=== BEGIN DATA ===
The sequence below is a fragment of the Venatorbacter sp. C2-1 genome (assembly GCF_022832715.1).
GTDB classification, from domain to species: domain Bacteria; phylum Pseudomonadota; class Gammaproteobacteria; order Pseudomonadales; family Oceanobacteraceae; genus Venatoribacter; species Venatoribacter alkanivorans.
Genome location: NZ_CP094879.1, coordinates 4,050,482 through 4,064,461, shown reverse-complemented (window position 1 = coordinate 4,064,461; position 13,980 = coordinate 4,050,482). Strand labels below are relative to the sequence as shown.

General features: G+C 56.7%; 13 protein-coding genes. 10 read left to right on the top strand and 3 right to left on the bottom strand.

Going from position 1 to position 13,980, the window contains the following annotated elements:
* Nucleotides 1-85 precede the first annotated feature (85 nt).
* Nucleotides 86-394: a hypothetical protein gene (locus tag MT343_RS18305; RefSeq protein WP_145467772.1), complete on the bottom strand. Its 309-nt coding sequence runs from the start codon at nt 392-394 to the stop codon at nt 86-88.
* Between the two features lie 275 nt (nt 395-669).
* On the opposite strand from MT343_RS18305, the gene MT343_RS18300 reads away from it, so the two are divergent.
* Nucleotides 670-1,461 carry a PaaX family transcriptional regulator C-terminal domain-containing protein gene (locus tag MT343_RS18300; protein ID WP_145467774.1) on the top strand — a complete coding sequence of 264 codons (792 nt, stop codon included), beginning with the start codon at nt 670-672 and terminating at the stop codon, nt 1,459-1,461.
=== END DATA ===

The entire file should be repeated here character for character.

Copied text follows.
The sequence below is a fragment of the Venatorbacter sp. C2-1 genome (assembly GCF_022832715.1).
GTDB classification, from domain to species: domain Bacteria; phylum Pseudomonadota; class Gammaproteobacteria; order Pseudomonadales; family Oceanobacteraceae; genus Venatoribacter; species Venatoribacter alkanivorans.
Genome location: NZ_CP094879.1, coordinates 4,050,482 through 4,064,461, shown reverse-complemented (window position 1 = coordinate 4,064,461; position 13,980 = coordinate 4,050,482). Strand labels below are relative to the sequence as shown.

General features: G+C 56.7%; 13 protein-coding genes. 10 read left to right on the top strand and 3 right to left on the bottom strand.

Going from position 1 to position 13,980, the window contains the following annotated elements:
* Nucleotides 1-85 precede the first annotated feature (85 nt).
* Nucleotides 86-394: a hypothetical protein gene (locus tag MT343_RS18305; RefSeq protein WP_145467772.1), complete on the bottom strand. Its 309-nt coding sequence runs from the start codon at nt 392-394 to the stop codon at nt 86-88.
* Between the two features lie 275 nt (nt 395-669).
* On the opposite strand from MT343_RS18305, the gene MT343_RS18300 reads away from it, so the two are divergent.
* Nucleotides 670-1,461 carry a PaaX family transcriptional regulator C-terminal domain-containing protein gene (locus tag MT343_RS18300; protein ID WP_145467774.1) on the top strand — a complete coding sequence of 264 codons (792 nt, stop codon included), beginning with the start codon at nt 670-672 and terminating at the stop codon, nt 1,459-1,461.